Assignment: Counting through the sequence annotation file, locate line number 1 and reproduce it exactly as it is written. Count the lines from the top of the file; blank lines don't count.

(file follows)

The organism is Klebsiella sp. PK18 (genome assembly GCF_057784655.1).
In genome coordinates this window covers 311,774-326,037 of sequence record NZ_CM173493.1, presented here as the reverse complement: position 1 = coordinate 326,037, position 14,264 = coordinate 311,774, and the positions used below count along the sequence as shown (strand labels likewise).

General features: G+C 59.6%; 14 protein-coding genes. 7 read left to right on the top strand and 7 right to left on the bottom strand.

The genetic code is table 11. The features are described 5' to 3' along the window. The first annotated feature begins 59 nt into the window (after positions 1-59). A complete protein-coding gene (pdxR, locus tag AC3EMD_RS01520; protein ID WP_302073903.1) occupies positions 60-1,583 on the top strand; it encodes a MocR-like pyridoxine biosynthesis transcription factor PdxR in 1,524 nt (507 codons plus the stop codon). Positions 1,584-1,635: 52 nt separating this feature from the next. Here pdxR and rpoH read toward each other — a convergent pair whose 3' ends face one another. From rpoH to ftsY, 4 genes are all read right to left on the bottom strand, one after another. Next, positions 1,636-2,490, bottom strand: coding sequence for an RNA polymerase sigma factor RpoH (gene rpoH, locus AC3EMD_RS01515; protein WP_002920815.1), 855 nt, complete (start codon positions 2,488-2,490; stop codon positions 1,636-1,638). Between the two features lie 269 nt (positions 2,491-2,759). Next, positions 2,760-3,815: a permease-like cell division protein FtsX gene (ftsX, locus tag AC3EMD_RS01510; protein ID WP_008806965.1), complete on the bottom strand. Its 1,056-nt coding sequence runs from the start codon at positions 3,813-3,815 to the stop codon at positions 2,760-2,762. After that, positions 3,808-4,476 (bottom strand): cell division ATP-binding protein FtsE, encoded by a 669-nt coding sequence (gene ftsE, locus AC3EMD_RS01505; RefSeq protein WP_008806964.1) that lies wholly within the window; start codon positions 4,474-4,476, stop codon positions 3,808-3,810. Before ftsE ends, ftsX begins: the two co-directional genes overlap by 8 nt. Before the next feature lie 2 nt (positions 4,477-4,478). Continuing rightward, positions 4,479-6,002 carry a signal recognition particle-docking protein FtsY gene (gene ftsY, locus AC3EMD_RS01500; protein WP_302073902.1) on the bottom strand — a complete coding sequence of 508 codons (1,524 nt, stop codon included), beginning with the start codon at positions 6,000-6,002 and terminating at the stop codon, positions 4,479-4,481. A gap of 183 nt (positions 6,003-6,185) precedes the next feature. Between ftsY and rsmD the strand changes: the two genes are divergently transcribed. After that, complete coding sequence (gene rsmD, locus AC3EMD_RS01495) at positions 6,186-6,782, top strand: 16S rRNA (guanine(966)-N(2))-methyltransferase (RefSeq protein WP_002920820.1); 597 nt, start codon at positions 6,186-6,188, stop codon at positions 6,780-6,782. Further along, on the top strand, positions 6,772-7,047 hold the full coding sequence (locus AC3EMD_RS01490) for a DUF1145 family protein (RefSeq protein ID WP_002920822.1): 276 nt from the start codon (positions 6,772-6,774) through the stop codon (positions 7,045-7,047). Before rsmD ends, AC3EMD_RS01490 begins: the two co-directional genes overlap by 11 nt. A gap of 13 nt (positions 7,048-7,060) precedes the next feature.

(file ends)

The organism is Klebsiella sp. PK18 (genome assembly GCF_057784655.1).